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Chronicling the 14th Century in England and France Essay

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Updated: May 9th, 2021

What a year it was, the Bubonic Plague led to the death of over 200 million people in Eurasia, which was close to 50 percent of the European population at the time (Benedictow 43). In some countries, like Italy and Spain, where the plague lasted for over four years, 80 percent of the population was lost. Our lives changed drastically, and even for those of us who survived the plague, we had to deal with health problems related to the disease.

Society’s way of life was affected because all the normal daily activities were interrupted as the plague continued to spread across Europe. People went to the extremes of self-flagellation due to the belief that the plague was a punishment from God (Benedictow 112). Therefore, to cleanse ourselves and gain forgiveness, we would whip our backs. Other individuals believed that aromatherapy could prevent one from contracting the disease, and thus they would carry flowers wherever they went.

I witnessed as European culture changed significantly due to the plague. Feudalism started to decline as society transitioned from the Middle Ages to the Renaissance. Dark humor dominated literature and art as a way of dealing with the deaths and devastation that were taking place at the time (Benedictow 125). Additionally, due to the link between the plague and religion, people became spiritual as a way of seeking answers from supernatural powers.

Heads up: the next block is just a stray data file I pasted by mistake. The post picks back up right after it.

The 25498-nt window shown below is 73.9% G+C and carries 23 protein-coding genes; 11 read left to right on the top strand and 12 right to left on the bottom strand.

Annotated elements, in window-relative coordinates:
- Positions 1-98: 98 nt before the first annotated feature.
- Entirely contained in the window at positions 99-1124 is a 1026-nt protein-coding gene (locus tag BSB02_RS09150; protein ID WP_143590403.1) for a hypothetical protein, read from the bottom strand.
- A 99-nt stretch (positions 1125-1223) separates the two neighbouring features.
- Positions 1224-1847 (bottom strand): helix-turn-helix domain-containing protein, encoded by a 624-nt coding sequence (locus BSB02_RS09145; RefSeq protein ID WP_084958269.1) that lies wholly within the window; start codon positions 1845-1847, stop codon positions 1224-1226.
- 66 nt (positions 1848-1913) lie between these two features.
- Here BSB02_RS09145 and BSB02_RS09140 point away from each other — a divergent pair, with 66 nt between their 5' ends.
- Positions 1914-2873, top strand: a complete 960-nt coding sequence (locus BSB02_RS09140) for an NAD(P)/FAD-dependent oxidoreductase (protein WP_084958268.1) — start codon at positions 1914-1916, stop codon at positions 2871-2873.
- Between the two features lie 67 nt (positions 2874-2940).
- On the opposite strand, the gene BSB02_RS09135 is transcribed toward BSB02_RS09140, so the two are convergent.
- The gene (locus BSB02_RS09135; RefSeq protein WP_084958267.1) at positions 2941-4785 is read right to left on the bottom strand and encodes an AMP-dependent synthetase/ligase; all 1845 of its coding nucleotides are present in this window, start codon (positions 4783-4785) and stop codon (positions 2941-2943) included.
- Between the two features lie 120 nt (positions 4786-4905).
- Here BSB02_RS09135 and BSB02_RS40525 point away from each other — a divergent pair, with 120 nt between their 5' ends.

However, the Catholic Church lost its credibility because it could not save its followers from the plague. In the post-plague era, the European population reduced significantly, and societal structures were changed. The Hundred Years’ War was halted, and we were excited by the establishment of colleges to train new academicians to replace the dead ones. In medicine, the focus shifted to anatomical investigations, and the role of surgeons became evident in the efforts to understand the causes of the plague and its effect on the human body.

I was part of the diminished labor force with the reduction of the European population. People migrated from villages to urban centers, and thus there were few workers in the agricultural sector. In the urban centers, labor was in shortage, and thus wages increased significantly (Thackeray and Findling 88). Governments started to control wages and the movement of workers from one region to another.

For instance, in England, employers could have employees imprisoned if they tried to leave their positions at work. Ultimately, serfdom declined, especially in Western Europe, and land laws changed. In the long term, feudalism was fading before our eyes as monarchies and other forms of governance took over. In religion, the Catholic Church lost its authority and influence. Therefore, different religions emerged as people endeavored to find answers to the plague. In medicine, the plague forced doctors to engage in life-long learning in the study of different diseases, outbreaks, prevalence, and other related aspects.